She equated the experiences of the stolen generation of Aboriginal children, nuclear testing at Mururoa and flaws in the justice system identified by a royal commission into black deaths in custody with human rights abuses elsewhere in the world.
Aboriginal leaders and activists applauded indigenous rights campaigner Gracelyn Smallwood for winning and accepting an award saying it highlighted international scrutiny of human rights in Australia.
"Best of luck to her," said Aboriginal and Torres Strait Islander Commission deputy chairman Ray Robinson. "If the Libyan Government wants to come out and show something as far as human rights are concerned, as far as indigenous people in Australia are concerned, good on them."
ATSIC native title spokesman Geoff Clark said: "I don't think it demeans or devalues the award in any way because it comes from Libya. The fact that Australia chooses to sell their sheep to Libya, to continue international trade with Libya, shows . . . there (should not be) any form of guilt that's placed on Gracelyn."
Aboriginal Tasmanian lawyer Michael Mansell, who was embroiled in controversy when he visited Libya to call for sanctions against Australia in 1988, said, "If someone stands up for us and they're given some recognition by an overseas country, it lights a little candle of hope". A spokesman for Foreign Affairs Minister Alexander Downer said Dr. Smallwood was "at liberty to accept the prize".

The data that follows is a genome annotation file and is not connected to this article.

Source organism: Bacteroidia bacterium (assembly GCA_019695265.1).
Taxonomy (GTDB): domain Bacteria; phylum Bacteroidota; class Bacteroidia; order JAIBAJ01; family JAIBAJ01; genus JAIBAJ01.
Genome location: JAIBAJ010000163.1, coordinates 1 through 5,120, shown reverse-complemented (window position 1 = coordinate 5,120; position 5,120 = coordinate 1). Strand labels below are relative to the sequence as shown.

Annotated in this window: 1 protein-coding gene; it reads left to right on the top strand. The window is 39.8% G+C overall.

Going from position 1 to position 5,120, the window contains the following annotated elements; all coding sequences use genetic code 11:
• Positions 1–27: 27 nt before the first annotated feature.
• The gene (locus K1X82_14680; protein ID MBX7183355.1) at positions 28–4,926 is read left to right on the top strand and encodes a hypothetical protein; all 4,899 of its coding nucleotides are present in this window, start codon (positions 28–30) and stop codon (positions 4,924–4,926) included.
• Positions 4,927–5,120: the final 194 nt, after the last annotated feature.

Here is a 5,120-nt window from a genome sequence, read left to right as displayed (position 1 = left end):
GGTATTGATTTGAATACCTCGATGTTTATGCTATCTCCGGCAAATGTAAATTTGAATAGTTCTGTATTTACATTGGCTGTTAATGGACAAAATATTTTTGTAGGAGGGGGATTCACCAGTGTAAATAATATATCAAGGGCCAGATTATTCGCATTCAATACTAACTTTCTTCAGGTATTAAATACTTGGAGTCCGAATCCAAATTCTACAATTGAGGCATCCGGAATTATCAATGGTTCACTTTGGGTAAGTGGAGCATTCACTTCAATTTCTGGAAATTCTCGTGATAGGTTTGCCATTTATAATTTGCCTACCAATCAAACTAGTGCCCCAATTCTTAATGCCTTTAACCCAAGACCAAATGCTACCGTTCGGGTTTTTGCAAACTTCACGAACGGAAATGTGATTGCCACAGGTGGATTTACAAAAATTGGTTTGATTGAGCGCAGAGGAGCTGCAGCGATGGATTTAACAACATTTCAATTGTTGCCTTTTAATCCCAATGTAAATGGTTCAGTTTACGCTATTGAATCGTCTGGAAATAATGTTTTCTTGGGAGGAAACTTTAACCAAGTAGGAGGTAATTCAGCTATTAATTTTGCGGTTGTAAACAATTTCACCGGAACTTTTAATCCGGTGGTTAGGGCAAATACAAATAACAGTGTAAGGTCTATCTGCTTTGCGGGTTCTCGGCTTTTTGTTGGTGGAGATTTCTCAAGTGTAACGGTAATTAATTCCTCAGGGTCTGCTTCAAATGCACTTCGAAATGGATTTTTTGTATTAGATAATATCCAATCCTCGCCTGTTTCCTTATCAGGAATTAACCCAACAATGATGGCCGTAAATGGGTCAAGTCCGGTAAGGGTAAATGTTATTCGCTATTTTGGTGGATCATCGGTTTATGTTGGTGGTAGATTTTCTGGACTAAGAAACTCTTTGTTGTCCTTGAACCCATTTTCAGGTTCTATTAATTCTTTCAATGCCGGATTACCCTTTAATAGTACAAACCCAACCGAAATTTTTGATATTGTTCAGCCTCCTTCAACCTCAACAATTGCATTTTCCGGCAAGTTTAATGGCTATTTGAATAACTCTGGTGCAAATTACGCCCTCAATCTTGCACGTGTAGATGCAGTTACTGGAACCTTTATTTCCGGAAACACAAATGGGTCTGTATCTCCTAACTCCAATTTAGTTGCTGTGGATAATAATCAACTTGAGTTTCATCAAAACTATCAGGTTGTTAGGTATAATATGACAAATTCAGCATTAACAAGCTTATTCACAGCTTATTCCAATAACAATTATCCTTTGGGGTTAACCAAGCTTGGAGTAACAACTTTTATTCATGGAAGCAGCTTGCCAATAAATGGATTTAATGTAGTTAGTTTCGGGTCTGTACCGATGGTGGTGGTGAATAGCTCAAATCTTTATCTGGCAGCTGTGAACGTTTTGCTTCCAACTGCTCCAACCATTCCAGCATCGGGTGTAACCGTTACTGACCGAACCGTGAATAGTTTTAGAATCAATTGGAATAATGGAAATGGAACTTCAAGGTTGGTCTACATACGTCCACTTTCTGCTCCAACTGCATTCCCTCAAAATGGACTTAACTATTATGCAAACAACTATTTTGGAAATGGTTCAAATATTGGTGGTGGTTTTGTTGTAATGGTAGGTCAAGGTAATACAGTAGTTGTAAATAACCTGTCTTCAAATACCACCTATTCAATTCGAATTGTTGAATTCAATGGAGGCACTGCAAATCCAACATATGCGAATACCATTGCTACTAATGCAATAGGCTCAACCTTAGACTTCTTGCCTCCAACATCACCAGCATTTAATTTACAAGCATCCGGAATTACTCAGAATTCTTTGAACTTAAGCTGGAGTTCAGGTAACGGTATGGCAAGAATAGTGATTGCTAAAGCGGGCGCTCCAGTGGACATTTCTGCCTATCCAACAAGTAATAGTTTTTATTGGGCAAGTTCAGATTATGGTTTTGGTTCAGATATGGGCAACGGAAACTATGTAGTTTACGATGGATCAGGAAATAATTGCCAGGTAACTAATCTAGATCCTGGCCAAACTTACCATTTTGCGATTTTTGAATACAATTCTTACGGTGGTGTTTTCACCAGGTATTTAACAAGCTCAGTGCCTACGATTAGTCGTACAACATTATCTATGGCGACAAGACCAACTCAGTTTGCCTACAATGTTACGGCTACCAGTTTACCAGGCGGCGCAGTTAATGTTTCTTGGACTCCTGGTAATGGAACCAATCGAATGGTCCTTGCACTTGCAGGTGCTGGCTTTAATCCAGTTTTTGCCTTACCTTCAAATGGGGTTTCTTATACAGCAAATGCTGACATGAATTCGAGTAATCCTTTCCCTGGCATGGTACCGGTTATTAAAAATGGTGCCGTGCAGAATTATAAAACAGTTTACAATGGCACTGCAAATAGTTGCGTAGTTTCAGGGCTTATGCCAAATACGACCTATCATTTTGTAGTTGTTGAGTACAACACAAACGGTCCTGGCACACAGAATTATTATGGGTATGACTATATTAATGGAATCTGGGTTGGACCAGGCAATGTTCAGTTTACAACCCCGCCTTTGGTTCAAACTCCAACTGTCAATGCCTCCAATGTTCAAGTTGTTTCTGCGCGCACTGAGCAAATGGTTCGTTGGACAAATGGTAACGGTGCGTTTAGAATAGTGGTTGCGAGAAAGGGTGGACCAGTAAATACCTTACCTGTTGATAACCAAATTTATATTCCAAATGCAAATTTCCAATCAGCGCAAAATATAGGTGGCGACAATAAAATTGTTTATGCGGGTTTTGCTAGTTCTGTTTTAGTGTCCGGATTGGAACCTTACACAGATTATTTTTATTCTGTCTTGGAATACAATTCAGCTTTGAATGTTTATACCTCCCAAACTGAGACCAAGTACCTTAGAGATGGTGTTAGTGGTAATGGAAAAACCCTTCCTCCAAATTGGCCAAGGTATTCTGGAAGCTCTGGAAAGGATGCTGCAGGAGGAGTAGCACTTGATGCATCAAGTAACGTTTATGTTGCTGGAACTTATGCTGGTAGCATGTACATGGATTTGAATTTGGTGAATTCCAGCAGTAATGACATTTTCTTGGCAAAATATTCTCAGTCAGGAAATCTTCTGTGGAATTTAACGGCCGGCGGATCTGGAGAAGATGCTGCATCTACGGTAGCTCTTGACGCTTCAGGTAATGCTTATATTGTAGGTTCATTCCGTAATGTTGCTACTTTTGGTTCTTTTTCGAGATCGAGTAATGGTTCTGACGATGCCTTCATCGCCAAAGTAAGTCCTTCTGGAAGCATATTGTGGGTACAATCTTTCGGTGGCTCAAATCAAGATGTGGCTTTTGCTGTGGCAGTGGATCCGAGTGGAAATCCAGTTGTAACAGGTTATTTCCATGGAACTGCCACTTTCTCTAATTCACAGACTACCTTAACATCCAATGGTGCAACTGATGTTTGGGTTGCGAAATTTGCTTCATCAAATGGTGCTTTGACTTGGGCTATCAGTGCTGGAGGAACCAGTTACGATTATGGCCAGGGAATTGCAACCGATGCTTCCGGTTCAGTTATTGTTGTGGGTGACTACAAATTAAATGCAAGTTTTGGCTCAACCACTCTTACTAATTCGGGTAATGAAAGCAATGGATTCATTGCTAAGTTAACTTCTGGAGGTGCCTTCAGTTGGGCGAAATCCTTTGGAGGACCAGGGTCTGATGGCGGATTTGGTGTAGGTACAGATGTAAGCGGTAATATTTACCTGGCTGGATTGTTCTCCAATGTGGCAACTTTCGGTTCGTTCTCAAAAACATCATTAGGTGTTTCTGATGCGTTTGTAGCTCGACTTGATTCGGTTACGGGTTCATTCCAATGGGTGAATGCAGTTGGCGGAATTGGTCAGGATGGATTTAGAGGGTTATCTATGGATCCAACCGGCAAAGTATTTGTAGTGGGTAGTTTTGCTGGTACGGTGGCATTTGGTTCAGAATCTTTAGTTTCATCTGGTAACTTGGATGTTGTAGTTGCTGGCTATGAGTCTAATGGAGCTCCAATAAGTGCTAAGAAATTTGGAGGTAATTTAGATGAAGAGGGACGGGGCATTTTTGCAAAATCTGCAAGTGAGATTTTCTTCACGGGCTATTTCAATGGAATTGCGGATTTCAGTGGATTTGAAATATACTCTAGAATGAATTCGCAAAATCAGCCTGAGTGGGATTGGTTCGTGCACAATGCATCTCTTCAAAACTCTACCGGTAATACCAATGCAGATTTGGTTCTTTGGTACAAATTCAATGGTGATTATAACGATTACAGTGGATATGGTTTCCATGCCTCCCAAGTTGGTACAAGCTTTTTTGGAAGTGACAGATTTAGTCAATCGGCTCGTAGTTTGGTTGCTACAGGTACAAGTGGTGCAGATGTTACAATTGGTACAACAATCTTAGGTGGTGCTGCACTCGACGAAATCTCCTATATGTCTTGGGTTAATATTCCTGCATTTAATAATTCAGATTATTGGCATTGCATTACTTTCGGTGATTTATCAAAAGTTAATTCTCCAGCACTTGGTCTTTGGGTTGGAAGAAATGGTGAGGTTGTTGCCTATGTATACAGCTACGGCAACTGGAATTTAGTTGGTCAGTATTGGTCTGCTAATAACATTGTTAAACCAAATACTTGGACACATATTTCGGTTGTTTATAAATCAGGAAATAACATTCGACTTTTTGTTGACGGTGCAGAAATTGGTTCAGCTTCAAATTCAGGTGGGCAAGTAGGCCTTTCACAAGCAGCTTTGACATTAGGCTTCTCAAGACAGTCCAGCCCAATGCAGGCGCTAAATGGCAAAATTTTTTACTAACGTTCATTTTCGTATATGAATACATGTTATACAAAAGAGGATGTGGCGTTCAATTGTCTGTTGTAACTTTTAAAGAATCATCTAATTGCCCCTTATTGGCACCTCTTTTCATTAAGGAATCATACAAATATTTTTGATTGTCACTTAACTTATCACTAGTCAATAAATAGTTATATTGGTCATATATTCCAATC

Other nominees selected for the Gaddafi prize include Melchior N'Dadaye, widow of the Burundi president murdered in 1993, Melba Hernandez of Cuba, Manal Younes Abdul-Razzak of Iraq and Doreen McNally, chair of the Women of the Waterfront in Britain.
After Professor Smallwood visit to Libya to accept the award she is to embark on a lecture tour of Africa with Kuame Terer, formerly Stokely Carmichael of the Black Panther Movement.
Putting Australian human rights in spotlight
by Gracelyn Smallwood
Why would I accept an international human rights prize sponsored by Muammar Gaddafi's Libyan Government? Many people have been asking this question since the prize was offered to me last week. And it s not indigenous people who are asking-they know why I would accept the prize. They recognise that we are experiencing in our everyday lives the effects of the calamitous setbacks in indigenous affairs of the past 18 months.